It is believed that the talks are skewed towards the setting up of a special purpose vehicle (SPV) to oversee the O&M of the state’s water industry. The crucial issue of who will be in control of this SPV is yet to be sorted out. “Both parties, state and federal (governments) want control of this SPV; this bit has to be sorted out,” the source added. It is unclear if any or all of the other shareholders of the state’s water concessionaires would be included in the joint distribution and supply operations.The Edge weekly had reported in January 2010 that the federal government had proposed a joint ownership by the state and concessionaires of the water operations. PAAB, which is owned by the Minister of Finance, Inc, was set up in May 2006 to restructure and consolidate the country’s fragmented water sector, with the policy making it the owner and the O&M players “asset-light”. PAAB CEO Ahmad Faizal Abd Rahman has been continuing with the efforts since his appointment to the role about a year ago. The breaking of the deadlock stemmed from recent discussions between PAAB, state and federal officials and the state water concessionaires – Puncak Niaga Holdings Bhd, Syarikat Pengeluar Air Sungai Selangor Holdings Bhd (Splash) and Konsortium Abass Sdn Bhd. The state and federal governments had been at a stalemate over the last two years over who should be the rightful party to consolidate Selangor’s water assets and have control over its supply and distribution. In June 2009, the state government had made an offer of RM9.22 billion, or one time book value for the water-related equity, assets and liabilities of the four water companies. However, that did not pan through due to the lack of agreement from all parties. In an interview with The Edge Financial Daily in November last year, Selangor Menteri Besar Tan Sri Khalid Ibrahim had said the state was no longer pursuing the exercise but remained adamant over control of distribution as it was a “state right”. Selangor now owns a 30% stake in Syabas, 30% of Splash and 55% of Konsortium Abass. The Puncak group, which is under the control of its executive chairman Tan Sri Rozali Ismail, owns 27 water treatment plants in the state and the remaining 70% stake in Syabas. Construction giant Gamuda has a 40% stake in Splash, while the remaining interest is held by privately-held The Sweet Water Alliance Sdn Bhd. The remaining 45% stake in Konsortium Abass is held by another privately held company, Operasi Murni Sdn Bhd.Syabas holds the water supply and distribution concession for Selangor, Kuala Lumpur and the federal administrative centre in Putrajaya. It buys treated water from Splash, the Puncak group and Konsortium Abass. Both Selangor and PAAB officials did not respond to queries, while Rozali, who owns 40.8% of Puncak, could not be reached for comment. The latest development comes three months after Gamuda, led by its managing director Datuk Lin Yun Ling, announced a bold RM10.75 billion takeover offer, via Splash, to take over the water assets for RM10.75 billion, or 16.6% more than the state government’s offer. Gamuda’s proposal, however, was not seen as in line with the national water consolidation policy. Subsequently, Gamuda made a revised offer. It maintained its previous valuation of the assets, which would be acquired by PAAB at its previous offer of RM8.18 billion made in March 2010, while Splash will top up the difference of RM2.57 billion for the right to lease the assets from PAAB. Under that proposal, PAAB would own and carry all the assets in its books. It would lease them to Splash which would be the O&M concessionaire for a 30-year period.Some quarters believe it was Gamuda’s revised offer that did the trick in breaking the long running deadlock over the water consolidation exercise. Time will tell if the exercise will finally sail through, or hit more rough waters again. This article appeared in The Edge Financial Daily, June 21, 2010.

Politics: No easy way out of federal-state row

Written by R B Bhattacharjee   

Monday, 28 December 2009 00:00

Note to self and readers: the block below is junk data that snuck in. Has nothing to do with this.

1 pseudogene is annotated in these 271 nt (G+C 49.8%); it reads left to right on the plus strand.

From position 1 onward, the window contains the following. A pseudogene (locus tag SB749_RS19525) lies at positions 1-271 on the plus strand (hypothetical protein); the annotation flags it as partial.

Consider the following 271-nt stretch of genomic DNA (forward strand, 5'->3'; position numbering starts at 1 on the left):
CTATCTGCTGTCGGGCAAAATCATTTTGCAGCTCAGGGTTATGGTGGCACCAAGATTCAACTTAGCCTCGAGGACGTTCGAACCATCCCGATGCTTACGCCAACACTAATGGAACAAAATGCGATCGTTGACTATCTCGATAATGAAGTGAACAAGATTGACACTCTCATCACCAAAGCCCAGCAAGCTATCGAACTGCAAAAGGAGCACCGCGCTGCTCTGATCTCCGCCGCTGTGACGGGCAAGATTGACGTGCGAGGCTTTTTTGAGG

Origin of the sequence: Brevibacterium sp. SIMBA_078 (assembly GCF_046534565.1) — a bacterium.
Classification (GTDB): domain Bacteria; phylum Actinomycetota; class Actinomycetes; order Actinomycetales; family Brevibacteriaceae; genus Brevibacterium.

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Although Malaysia is nominally a federation of 13 states and three federal territories, it functions mostly as an unitarian state, with the federal government having close control over the allocation of resources, and state governments getting what the centre deems fit for them.For much of the last 52 years, this arrangement worked quite well for most of the country, most of the time, as the Barisan Nasional (BN) coalition formed both the federal government and most state governments as well.Then came the March 8, 2008 general election, when five state governments fell to the opposition parties, which then came together as the Pakatan Rakyat (PR) coalition.Nothing was the same anymore. Soon, the BN-led federal government began to take a slew of measures that effectively kept resources out of the hands of the PR state governments. This demonstrates the relationship between power and access to funds in the Malaysian political context, and is crucial to understanding the future direction of politics, business and development in the country.A few examples will be sufficient to illustrate this point. Right after the 12th general election, news broke that the then Tourism Minister Datuk Seri Azalina Othman Said had cancelled all memorandums of understanding (MoU) between the Malaysian Tourism Action Council (MTAC) under her ministry and the five states that were in the PR’s hands.New MTACs that came under her ministry’s direct control were set up and all tourism promotion funds would be channelled through them.The then Entrepreneur and Cooperatives Development Minister Datuk Noh Omar similarly announced after the 2008 general election that all federal project funds under his (now defunct) ministry would henceforth be distributed through Mara, the agency that spearheads the New Economic Policy agenda of creating opportunities for bumiputeras, and no more through the State Economic Development Corporations in the PR-held states.Likewise, village development and security committees in the PR-held states were told that they would continue to receive their allowances even after they quit from their positions and would be reabsorbed into new committees under the Ministry of Rural and Regional Development.In essence, the rules for the allocation of funds were being rewritten because of the new political equation. Naturally, the PR coalition was not at all happy with the situation and has made its objections known at every turn.As things stand, however, the federal-state power equation is heavily in the BN’s favour and bringing about change will be an uphill task for the PR.At the root of this relationship is the power imbalance that has been built into the nation’s charter. This is clear from the distribution of legislative powers and responsibilities between the federal and state governments that is listed under the Ninth Schedule of the Federal Constitution.Most of the important functions of a government are vested in the federal authority. They include foreign affairs, defence, internal security, law and order, trade, commerce and industry, physical development such as communication and transport, and human development such as education, health and medicine.By contrast, the state governments are responsible for lands and mines, Muslim affairs and customs, native laws and customs, agriculture and forestry, local government and public services, and sundry services and licensing.A concurrent list covers social welfare, scholarships, town and country planning, drainage and irrigation, housing, culture and sports, and public health.Referring to the restricted role ascribed to state governments under the Federal Constitution, Penang Chief Minister Lim Guan Eng, who is also the DAP secretary-general, told a forum recently, “the state government could shut down tomorrow and very few people would notice”.Indeed, the simmering tension between the BN and PR coalitions over federal-state relations is being reflected in the growing frequency with which the issue has cropped up in the PR’s deliberations in recent months.Among the high-profile disputes is that of Kelantan’s claim on oil royalty that the Pas-held state says the federal government owes it since a 1974 agreement between the state and the national oil company Petronas.The issue has not only lighted up parliamentary debate, it looks increasingly fractious, with scores of grassroots groups joining in to call for Kelantan to be paid what they saw as its dues under the Petroleum Development Act.Umno elder Tengku Razaleigh Hamzah, who was the first chairman of Petronas, has weighed in on the controversy by expressing his readiness to join an opposition-led caucus on the oil royalty issue.BN leaders have held to the line that the oil is drilled outside the state’s boundaries, based on a definition that sets the limit at three miles from the state’s shore rather than the 200 nautical miles zone that defines a country’s exclusive economic zone.While taking this stand, the federal government has nevertheless promised to pay Kelantan what it terms as “wang ehsan” (compassionate aid) from next year for exploration activities off its shores.Opposition leaders say this stand is inconsistent, since Terengganu, Sarawak and Sabah are being paid royalty without such definitions being invoked. The Kelantan government has said that it is prepared to go to court to claim some RM2 billion in oil royalty from the federal government.Another instance of federal-state discord is seen in the federal government’s attempt to take over water assets in 11 states in the country.Under the Water Services Industry Act 2006, the federal government would acquire all water assets, including treatment plants, dams and pipes, and license water players.Consequently, the federal water asset management company Pengurusan Aset Air Bhd (PAAB) was set up to undertake this task. While most states have ironed out a deal, there is however no sign that a settlement may be reached anytime soon in Selangor.Although the Selangor government was given the mandate to restructure the water assets, the talks hit a stalemate when two of the four concessionaires in the state rejected its offer.A recent letter to the press by the Selangor Water Review Panel provides some clues on what has gone wrong. Refuting a claim that the Selangor government was to blame for the delays in the consolidation exercise, the panel said that the federal government had been secretly negotiating a RM320 million interest-free, unsecured loan to Syabas, one of the concessionaires, which explained the company’s lack of interest in the state government’s offer.Another dramatic example is the frequently stormy relationship between the PR-led Penang government and the federal government, which periodically erupts in the news. Federally-funded projects that have had the hiccups since the BN lost control of the state make a long list. A recent reminder was a complaint by a Penang Port senior official that a RM1.1 billion investment in the port was at risk because the federal government had suspended indefinitely a RM355 million channel dredging project.Perhaps the most disruptive of all the tussles between federal and state governments occurred in Perak, where the two coalitions physically fought for control of the state assembly, and at various points involved the palace, police and the courts. The overthrow by the BN coalition of the PR-led state government that was elected in the 12th general election has come to symbolise the struggle for power between the two sides.Going forward, the imbalance in powers between federal and state governments is likely to form the backdrop of a major constitutional and political contest between the two coalitions. Certainly, there will be no lack of action the closer it gets towards the next general election.